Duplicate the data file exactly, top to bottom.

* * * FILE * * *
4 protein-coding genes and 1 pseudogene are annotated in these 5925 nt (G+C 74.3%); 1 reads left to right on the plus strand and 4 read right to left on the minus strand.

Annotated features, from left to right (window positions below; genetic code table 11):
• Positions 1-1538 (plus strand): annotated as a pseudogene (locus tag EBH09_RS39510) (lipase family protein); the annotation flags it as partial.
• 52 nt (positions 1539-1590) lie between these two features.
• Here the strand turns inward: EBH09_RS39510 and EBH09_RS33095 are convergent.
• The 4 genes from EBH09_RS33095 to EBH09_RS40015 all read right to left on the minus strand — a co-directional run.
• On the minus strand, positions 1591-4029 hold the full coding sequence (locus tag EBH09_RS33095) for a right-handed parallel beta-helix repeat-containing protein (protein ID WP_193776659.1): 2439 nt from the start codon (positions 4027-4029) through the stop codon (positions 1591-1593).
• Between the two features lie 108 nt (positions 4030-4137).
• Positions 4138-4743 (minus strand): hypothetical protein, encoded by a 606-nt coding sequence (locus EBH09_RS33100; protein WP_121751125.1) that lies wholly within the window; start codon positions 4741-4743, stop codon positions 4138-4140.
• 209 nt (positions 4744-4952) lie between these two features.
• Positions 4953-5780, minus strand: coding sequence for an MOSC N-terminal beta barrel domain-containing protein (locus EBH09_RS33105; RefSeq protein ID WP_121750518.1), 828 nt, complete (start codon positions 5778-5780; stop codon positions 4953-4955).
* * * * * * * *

4 protein-coding genes and 1 pseudogene are annotated in these 5925 nt (G+C 74.3%); 1 reads left to right on the plus strand and 4 read right to left on the minus strand.

Annotated features, from left to right (window positions below; genetic code table 11):
• Positions 1-1538 (plus strand): annotated as a pseudogene (locus tag EBH09_RS39510) (lipase family protein); the annotation flags it as partial.
• 52 nt (positions 1539-1590) lie between these two features.
• Here the strand turns inward: EBH09_RS39510 and EBH09_RS33095 are convergent.
• The 4 genes from EBH09_RS33095 to EBH09_RS40015 all read right to left on the minus strand — a co-directional run.
• On the minus strand, positions 1591-4029 hold the full coding sequence (locus tag EBH09_RS33095) for a right-handed parallel beta-helix repeat-containing protein (protein ID WP_193776659.1): 2439 nt from the start codon (positions 4027-4029) through the stop codon (positions 1591-1593).
• Between the two features lie 108 nt (positions 4030-4137).
• Positions 4138-4743 (minus strand): hypothetical protein, encoded by a 606-nt coding sequence (locus EBH09_RS33100; protein WP_121751125.1) that lies wholly within the window; start codon positions 4741-4743, stop codon positions 4138-4140.
• 209 nt (positions 4744-4952) lie between these two features.
• Positions 4953-5780, minus strand: coding sequence for an MOSC N-terminal beta barrel domain-containing protein (locus EBH09_RS33105; RefSeq protein ID WP_121750518.1), 828 nt, complete (start codon positions 5778-5780; stop codon positions 4953-4955).